And if that all isn’t enough, had Mercyhurst completed a sweep of Army last Saturday night, it would’ve sat all alone in first place entering the final two games of the season.

Instead, Holy Cross and Sacred Heart are tied atop the standings with 36 points, while Mercyhurst, a 3-2 loser to Army on Saturday night, remains a point behind both clubs with 35.

Thus, two teams — Holy Cross and Sacred Heart — are out front in the battle to become champions, while Mercyhurst sits (pardon the pun) at the mercy of the rest.

Looking at the final weekend matchups, Sacred Heart conceivably should have the easiest road. The Pioneers face in-state rival Connecticut, a team that has struggled mightily the second half of the season. But Sacred Heart dropped two games to UConn earlier this year — the only weekend sweep the Crusaders have suffered — and that will be in the back of everyone’s minds.

Holy Cross will face Bentley, a team that played it tough earlier this season, though the Crusaders pulled off the sweep. Bentley, though, has won four straight and entering the weekend and is in its own battle for home ice with Army.

Mercyhurst will face Canisius, a team that the Lakers had a tough series with earlier this year, though Mercyhurst still swept. That, though, will matter little in Friday night’s game at Canisius, as the Lakers will struggle to piece together a lineup after a melee that concluded last Saturday’s game against Army.

So where does all this leave us?

Conventional wisdom would say that Sacred Heart and Holy Cross should both sweep, leaving the league with its first-ever co-champs. Sacred Heart holds the tiebreaker over both Holy Cross and Mercyhurst, meaning the Pioneers would take the playoffs’ top seed.

The only remaining races are positional, save the possibility that Army (which like Mercyhurst will be shorthanded Friday night) can sweep AIC, while Bentley loses its two games to give Army home ice.

The Brawl: Redux

A peaceful game between Mercyhurst and Army last Saturday night turned ugly after the final buzzer, and both teams will now pay heavily.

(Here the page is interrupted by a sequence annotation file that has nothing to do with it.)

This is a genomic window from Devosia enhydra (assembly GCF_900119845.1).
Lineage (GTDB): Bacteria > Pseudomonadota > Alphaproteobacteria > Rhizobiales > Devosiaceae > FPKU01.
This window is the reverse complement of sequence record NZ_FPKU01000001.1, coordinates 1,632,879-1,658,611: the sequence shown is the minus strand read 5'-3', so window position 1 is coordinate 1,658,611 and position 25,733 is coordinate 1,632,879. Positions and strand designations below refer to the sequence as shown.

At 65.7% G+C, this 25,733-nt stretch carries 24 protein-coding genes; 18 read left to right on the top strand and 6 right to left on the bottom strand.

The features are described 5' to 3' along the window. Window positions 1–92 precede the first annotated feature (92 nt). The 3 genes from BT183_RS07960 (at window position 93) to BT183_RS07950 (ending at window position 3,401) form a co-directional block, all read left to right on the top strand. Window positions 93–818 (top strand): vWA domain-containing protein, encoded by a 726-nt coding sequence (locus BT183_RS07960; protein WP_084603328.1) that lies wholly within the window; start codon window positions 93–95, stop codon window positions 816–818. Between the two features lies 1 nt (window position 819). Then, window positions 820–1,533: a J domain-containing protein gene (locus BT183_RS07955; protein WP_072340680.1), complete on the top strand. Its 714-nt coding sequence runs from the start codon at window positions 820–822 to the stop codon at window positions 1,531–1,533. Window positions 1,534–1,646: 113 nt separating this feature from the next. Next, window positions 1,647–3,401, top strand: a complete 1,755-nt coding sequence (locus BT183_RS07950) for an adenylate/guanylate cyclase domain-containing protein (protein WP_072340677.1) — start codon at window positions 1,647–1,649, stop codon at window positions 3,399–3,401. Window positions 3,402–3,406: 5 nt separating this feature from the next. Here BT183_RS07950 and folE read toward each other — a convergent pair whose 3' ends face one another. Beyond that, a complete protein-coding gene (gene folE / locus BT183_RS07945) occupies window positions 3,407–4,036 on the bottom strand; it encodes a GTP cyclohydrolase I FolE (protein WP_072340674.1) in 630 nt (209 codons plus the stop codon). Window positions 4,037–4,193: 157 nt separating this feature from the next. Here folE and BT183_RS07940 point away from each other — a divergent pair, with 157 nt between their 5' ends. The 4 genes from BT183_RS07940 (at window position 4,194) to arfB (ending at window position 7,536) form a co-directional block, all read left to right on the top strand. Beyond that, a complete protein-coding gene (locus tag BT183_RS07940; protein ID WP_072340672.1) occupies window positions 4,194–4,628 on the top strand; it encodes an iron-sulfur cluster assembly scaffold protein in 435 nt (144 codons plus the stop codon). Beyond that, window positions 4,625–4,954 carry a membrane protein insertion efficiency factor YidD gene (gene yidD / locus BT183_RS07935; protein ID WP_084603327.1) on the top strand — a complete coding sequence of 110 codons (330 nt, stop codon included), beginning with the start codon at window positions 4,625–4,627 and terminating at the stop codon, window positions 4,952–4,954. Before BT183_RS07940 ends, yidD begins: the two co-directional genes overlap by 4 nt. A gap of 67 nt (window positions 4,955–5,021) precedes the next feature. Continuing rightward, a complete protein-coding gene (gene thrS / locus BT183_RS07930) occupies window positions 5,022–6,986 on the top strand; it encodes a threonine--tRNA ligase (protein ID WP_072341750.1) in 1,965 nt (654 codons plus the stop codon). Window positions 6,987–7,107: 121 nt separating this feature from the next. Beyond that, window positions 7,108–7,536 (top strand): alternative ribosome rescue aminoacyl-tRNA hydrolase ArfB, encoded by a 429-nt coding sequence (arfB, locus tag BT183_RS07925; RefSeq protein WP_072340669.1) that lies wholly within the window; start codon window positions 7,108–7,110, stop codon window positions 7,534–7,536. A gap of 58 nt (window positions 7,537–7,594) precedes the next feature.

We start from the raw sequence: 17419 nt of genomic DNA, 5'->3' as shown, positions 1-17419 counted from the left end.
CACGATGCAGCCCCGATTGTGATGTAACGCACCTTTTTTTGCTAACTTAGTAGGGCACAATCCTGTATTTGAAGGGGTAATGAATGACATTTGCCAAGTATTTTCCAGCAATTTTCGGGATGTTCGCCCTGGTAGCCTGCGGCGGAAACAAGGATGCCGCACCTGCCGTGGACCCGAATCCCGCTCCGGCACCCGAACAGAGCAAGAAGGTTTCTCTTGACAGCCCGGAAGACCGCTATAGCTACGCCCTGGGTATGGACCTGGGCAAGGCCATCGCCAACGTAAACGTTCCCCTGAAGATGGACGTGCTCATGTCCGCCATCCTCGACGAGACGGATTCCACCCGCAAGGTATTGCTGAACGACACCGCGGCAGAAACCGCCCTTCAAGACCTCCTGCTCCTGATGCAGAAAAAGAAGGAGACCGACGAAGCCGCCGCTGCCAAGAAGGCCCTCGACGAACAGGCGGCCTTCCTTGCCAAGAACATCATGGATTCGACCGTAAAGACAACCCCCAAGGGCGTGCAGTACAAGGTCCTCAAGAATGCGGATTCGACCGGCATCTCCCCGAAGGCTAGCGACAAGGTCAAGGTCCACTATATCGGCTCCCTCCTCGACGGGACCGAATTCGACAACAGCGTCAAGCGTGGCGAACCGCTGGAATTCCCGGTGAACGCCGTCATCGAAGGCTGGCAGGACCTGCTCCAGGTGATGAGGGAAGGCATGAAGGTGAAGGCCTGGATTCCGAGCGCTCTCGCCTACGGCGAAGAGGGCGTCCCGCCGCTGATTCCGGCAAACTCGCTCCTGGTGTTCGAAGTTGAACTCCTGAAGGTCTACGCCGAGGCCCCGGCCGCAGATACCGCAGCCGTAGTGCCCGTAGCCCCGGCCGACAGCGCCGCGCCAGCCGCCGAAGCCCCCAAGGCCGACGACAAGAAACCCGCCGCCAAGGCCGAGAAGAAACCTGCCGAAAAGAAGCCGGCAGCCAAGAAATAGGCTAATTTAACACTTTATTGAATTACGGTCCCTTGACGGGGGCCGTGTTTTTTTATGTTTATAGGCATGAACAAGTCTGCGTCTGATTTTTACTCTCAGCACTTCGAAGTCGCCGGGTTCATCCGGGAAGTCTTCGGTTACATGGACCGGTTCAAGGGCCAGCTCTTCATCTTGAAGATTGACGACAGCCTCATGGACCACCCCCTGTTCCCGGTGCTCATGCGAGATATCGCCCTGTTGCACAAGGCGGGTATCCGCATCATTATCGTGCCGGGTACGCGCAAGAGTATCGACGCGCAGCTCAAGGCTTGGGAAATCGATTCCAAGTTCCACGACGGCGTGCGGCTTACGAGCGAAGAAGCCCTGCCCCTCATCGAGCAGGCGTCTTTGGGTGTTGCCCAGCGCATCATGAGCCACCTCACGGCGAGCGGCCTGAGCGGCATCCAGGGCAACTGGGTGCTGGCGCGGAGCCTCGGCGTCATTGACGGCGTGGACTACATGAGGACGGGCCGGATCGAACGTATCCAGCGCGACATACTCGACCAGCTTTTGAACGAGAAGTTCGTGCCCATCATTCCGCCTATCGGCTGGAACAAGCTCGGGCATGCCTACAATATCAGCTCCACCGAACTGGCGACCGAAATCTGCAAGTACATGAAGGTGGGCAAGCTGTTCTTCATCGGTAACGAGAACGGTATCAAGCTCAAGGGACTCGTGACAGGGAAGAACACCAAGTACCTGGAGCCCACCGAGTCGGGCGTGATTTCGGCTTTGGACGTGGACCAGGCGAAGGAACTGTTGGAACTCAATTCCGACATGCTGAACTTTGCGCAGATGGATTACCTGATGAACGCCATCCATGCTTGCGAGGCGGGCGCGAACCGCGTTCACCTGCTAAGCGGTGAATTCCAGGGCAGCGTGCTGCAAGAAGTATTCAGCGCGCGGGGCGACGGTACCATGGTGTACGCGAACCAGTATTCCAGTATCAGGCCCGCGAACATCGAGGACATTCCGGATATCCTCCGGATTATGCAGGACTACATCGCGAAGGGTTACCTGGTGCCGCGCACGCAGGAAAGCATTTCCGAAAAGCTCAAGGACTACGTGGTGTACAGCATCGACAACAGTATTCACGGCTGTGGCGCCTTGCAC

According to reports, after a 3-2 road victory for the Black Knights, a fracas broke out in front of Army goaltender Brad Roberts as his teammates flooded off the bench to greet him.

With all 20-plus players on the ice as the game had ended, the incident escalated into a full-scale donnybrook. When the smoke had cleared, each team had received six fighting majors and six game disqualifications, leaving both teams severely shorthanded this Friday night.

For Mercyhurst, Ryan Toomey, Kirk Medernach, Bobby Phillips, Jamie Hunt, Brett Robinson, and Conrad Martin all received disqualifications. Army’s DQs went to Ian McDougall, Bryce Hollweg, Bill Leary, Chase Podsiad, Will Ryan and Zack McKelvie.

All of this, though, didn’t happen without protest. Mercyhurst coach Rick Gotkin asked the league to review the incident and the penalties that were assessed. The league review did lead to changes in the penalties, but according to Director of Media Relations David Rourke, the actual number of penalties called can not be reduced.

The league’s review led to two changes: Mercyhurst’s Conrad Martin was issued a DQ, while Brett Robinson had his penalty reduced from a double DQ to a single one (the significance of which is actually major, as a double DQ would’ve carried with it a three-game suspension for Robinson, rather than a single game.). One of Army’s DQ penalties was switched from first-line winger Luke Flicek to defenseman Zack McKelvie.

Said Gotkin of the brawl: “All of us at Mercyhurst regret the whole incident. We wish it never happened. We’re not totally sure how or why it happened but we’ll do everything in our power to make sure it doesn’t happen again.

“I don’t believe there’s any room in college hockey for something like that.”

The irony of it all was that the game, up until the final buzzer, was a clean, well-played battle. This wasn’t a predicable bench-clearer and took most by surprise.

“None of us saw this coming,” said Gotkin. “I think at the end of the game we had the perfect storm. It just declined from there.

Both teams will feel major impact from the suspensions. Mercyhurst is in a battle for the league title while Army is searching to remain in the comfort of home ice in its playoff series versus Bentley.

“We’re still very much in this regular-season championship race, even though we have to put the fate into some other teams’ hands,” said Gotkin. “But in light of the six DQs, four of whom are defensemen, we’ve clearly put ourselves in a tough spot.”

According to Gotkin, due to additional injuries, he’ll dress just nine forwards, five defensemen and three goaltenders.

His lineup selection becomes a lot easier.

“If you can play on Friday,” said Gotkin, “you’re going to play.”